Nassau County extends burn ban again

Ban continues as dry conditions persist after wildfires

NASSAU COUNTY, Fla. – The Nassau County Board of Commissioners again extended a burn ban this week that makes it illegal to burn yard debris or trash, because of high fire danger. 

The commissioners said when they enacted the ban that dry conditions have created a state of emergency prompting them to prohibit all outdoor burning. The ban is effective through April 20, unless county commissioners decide to extend it again.

Burning with a Florida Forestry permit is still allowed, along with cooking on barbecue equipment, as long as the grill is monitored.

The burn ban was initially enacted March 31 as firefighters battled a 40-acre brush fire just east of Yulee and after a massive wildfire that destroyed two homes and damaged 19 structures in the Bryceville area. 

There have been several other smaller brush fires around the county since then.

On March 31, a wind-blown brush fire was sparked by a passing train in the area of Barnwell and Oneil-Scott roads, just north of State Road 200/A1A. Firefighters dug containment lines to stop the blaze from reaching nearby homes.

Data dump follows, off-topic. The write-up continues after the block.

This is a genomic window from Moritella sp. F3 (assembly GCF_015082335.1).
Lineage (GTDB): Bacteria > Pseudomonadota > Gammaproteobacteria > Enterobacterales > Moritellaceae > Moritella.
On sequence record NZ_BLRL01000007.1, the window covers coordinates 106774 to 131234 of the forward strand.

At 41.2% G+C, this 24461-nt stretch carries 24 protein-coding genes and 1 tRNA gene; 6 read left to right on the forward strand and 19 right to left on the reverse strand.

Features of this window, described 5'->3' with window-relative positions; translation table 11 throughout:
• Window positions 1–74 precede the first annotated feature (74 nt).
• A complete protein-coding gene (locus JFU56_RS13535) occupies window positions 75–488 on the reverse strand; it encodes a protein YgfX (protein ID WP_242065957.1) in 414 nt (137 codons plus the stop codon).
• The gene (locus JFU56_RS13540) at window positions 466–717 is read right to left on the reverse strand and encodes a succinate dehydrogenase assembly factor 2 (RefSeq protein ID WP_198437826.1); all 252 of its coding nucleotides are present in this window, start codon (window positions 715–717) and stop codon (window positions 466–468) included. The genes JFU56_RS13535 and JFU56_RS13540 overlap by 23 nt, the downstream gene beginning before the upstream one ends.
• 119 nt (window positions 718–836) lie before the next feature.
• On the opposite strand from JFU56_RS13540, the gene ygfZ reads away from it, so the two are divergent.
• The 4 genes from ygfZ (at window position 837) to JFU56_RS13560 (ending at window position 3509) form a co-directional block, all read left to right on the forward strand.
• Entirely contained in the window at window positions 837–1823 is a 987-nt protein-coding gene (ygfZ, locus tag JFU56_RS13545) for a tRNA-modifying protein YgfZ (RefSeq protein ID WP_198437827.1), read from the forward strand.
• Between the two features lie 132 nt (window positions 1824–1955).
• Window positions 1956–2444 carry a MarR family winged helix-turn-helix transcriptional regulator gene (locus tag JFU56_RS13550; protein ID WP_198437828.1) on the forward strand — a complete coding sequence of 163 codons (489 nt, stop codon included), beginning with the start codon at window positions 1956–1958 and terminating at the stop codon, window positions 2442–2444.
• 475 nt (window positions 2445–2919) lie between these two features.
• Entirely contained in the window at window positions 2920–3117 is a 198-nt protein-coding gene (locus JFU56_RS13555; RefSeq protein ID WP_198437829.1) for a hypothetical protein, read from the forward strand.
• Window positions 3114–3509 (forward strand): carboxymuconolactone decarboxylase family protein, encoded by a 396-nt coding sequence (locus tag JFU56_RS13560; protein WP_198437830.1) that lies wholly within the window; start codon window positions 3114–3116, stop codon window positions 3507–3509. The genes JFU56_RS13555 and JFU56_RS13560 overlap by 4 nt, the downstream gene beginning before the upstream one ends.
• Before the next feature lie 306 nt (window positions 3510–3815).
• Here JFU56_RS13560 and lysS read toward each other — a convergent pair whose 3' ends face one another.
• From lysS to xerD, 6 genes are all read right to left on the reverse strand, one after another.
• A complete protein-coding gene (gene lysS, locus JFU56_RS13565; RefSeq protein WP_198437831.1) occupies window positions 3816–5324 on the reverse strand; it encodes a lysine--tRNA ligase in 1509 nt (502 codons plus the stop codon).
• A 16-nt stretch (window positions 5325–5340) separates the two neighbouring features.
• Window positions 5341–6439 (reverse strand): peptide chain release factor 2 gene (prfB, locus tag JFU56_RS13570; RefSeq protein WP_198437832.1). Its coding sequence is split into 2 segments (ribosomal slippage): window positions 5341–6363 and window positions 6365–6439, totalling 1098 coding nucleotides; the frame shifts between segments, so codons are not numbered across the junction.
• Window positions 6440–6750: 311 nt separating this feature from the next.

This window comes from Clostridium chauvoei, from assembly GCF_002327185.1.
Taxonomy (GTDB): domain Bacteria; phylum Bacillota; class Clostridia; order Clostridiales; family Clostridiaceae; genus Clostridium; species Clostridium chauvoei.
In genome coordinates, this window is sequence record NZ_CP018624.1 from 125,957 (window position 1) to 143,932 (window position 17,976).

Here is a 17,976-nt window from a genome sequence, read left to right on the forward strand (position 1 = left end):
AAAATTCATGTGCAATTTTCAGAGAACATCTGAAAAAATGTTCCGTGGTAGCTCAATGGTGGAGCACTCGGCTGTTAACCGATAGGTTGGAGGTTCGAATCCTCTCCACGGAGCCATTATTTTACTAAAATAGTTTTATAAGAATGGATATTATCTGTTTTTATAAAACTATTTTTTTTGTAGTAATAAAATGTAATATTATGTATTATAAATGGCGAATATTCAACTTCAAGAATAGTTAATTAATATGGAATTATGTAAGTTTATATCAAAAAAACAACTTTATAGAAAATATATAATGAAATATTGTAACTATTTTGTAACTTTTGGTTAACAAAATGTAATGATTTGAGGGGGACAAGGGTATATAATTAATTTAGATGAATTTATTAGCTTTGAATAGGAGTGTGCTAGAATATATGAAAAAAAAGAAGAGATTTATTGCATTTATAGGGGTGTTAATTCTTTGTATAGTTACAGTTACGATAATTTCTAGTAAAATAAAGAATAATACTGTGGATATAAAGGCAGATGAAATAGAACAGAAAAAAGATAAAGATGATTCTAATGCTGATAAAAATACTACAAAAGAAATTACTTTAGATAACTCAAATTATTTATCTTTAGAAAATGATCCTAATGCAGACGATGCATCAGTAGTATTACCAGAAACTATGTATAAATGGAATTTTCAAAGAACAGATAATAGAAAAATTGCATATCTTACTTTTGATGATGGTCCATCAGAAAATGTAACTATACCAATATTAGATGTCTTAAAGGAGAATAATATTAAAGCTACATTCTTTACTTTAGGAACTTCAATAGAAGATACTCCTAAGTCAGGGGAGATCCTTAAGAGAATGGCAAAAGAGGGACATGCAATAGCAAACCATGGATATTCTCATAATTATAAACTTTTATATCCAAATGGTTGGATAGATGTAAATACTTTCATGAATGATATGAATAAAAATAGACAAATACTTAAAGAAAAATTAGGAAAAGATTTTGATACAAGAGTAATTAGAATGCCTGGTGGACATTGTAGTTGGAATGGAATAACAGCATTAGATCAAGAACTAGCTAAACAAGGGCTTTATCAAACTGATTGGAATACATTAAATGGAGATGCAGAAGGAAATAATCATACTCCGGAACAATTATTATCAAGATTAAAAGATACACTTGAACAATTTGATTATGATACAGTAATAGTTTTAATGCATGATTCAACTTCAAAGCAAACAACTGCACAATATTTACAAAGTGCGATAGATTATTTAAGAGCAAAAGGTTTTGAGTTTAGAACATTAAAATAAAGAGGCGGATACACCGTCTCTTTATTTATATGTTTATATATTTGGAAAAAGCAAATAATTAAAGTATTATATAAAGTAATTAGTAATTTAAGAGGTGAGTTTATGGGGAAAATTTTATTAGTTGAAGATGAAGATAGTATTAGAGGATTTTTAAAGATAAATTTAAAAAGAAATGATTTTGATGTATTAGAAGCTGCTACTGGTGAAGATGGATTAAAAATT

The fast-moving fire forced evacuations of nearby residents.

Though no homes were damaged in the March 31 40-acre brush fire, it could have been much worse, as with a wildfire that started March 23, burning 700 acres in the Bryceville area and taking crews days to contain the blaze.

County commissioners decided to extend the area's initial burn ban after Nassau County Fire Rescue Assistant Chief Scott Hemingway said conditions are still dangerous. 

Firefighters said they've had to put out a dozen wildfires in the county over the last few weeks, and although the ban makes it illegal to burn yard debris and trash, people are still doing it.